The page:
New York’s Regents exam on Global History and Geography requires students to praise Islamic conquerors and criticize Christian friars, writes Andrew Bostom on Pajamas Media.
Students read a textbook extract:
Wherever they went, the Moslems brought with them their love of art, beauty, and learning. From about the eighth to the eleventh century, their culture was superior in many ways to that of western Christendom.
Some of the finest centers of Moslem life were established in Spain. In Cordova, the streets were solidly paved, while at the same time in Paris people waded ankle-deep in mud after a rain. Cordovan public lamps lighted roads for as far as ten miles; yet seven hundred years later there was still not a single public lamp in London!
Guidelines call for awarding one credit, up to a maximum of two credits, “for each different way Islam improved the lives of people in Spain.”
No points are given for describing “massacre, pillage, deportation, and mass enslavement” including turning female captives into harem slaves and males into eunuchs, Bostom complains.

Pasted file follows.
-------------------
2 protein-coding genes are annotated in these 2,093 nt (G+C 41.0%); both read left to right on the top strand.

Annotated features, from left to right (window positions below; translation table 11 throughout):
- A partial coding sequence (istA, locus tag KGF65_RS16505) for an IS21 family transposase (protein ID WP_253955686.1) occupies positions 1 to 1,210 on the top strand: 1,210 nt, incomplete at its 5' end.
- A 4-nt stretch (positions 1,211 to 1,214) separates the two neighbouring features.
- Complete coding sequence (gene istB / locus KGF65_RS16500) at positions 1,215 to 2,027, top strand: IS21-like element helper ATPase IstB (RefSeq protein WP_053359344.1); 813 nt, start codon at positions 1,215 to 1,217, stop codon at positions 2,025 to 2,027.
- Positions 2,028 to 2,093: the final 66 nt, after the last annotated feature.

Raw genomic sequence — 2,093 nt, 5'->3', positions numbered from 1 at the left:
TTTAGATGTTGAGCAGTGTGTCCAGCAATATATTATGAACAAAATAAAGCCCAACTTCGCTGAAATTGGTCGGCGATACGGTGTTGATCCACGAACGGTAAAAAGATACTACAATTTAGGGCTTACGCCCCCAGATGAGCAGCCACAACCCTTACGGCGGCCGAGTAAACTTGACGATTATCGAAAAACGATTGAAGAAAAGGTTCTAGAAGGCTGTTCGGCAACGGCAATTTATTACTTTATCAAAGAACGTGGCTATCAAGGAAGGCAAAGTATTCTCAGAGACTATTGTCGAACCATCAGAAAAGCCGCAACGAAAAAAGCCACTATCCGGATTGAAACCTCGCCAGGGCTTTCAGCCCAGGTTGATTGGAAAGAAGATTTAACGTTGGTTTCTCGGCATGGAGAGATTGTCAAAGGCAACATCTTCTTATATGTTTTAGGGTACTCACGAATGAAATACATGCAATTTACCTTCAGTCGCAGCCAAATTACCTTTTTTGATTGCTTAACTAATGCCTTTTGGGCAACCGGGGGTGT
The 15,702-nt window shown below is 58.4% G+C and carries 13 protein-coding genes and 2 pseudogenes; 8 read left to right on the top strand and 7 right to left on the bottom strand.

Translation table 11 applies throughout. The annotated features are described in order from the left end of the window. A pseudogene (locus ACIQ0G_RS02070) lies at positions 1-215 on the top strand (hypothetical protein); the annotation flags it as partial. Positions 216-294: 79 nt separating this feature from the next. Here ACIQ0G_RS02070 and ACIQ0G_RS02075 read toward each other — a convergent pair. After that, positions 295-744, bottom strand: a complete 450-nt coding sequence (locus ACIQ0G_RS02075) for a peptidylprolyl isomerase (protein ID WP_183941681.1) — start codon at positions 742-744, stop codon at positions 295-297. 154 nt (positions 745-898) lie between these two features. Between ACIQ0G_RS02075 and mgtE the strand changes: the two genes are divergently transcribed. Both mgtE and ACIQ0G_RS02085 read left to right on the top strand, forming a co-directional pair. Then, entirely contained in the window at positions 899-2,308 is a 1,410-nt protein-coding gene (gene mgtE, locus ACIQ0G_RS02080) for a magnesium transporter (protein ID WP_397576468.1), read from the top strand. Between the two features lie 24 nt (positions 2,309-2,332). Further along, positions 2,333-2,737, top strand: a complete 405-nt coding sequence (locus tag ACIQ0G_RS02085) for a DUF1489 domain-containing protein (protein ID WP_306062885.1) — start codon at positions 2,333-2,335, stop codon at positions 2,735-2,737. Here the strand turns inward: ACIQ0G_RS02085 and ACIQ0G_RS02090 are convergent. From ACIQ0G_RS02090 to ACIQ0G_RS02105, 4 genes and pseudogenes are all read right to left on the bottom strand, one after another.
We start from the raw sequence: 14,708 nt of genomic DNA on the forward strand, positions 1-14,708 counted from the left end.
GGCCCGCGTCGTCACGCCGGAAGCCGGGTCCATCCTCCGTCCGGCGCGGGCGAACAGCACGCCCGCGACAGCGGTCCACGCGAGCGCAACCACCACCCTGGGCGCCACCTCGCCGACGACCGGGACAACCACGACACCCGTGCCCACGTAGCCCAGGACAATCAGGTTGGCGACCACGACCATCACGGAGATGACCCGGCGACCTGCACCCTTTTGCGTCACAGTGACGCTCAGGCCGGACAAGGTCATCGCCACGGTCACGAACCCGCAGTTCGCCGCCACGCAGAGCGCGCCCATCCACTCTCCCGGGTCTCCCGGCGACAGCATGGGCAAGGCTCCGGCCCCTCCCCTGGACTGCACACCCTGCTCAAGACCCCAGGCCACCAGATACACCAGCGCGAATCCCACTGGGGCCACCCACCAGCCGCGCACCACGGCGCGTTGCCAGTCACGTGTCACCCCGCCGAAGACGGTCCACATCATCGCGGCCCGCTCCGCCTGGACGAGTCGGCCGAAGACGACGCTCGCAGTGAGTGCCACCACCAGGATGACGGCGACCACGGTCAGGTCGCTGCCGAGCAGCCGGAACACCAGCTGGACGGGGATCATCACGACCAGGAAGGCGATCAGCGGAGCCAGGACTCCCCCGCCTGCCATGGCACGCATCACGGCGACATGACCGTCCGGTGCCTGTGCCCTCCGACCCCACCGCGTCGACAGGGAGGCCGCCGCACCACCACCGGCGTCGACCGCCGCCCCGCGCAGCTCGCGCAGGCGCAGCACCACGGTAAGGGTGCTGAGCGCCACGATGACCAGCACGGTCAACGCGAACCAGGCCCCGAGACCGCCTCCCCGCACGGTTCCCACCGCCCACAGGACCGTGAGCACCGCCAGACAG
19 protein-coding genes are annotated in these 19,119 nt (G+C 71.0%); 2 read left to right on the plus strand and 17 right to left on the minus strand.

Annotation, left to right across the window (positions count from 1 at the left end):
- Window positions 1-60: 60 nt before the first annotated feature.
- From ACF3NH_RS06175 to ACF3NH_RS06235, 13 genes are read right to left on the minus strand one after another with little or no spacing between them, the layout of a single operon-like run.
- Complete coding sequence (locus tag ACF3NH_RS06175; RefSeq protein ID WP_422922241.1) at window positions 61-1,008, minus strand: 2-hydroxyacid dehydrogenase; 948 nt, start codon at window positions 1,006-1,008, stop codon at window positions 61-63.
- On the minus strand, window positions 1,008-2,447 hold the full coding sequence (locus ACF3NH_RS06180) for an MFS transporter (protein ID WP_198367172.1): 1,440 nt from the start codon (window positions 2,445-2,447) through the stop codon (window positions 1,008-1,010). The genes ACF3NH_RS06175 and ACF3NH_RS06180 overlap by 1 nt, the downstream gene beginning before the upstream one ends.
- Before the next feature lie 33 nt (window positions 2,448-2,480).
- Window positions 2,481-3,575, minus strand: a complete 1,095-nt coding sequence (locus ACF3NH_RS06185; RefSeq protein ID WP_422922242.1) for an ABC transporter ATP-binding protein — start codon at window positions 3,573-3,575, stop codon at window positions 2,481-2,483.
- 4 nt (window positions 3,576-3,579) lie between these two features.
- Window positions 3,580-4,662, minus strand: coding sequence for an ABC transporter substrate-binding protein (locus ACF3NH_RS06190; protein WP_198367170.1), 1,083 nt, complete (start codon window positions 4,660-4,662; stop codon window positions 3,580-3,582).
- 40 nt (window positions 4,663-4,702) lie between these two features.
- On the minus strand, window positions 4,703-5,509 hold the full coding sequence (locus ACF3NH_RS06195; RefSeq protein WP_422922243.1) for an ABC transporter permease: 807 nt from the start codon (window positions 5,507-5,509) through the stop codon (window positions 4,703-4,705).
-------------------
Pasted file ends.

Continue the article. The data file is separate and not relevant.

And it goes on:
Students also read an extract on how friars converted natives to Christianity in Spanish America.
Award 1 credit (up to a maximum of 2 credits) for each different change the friars introduced in Spanish America. Examples: destroying idols/temples; building permanent monasteries; constructing Christian buildings on sites of destroyed native temples; building temporary/permanent churches; holding services/fiestas in church buildings in a converted community; attempting to destroy paganism.
As a Jew, I have no dog in the fight between the Moors and the Christians in Spain. Nor do I think Spanish missionaries were models of tolerance in the New World. But I do wonder why it’s OK to criticize Christians, but other religions are sacrosanct.
Teachers are complaining about the lack of balance, reports the New York Post.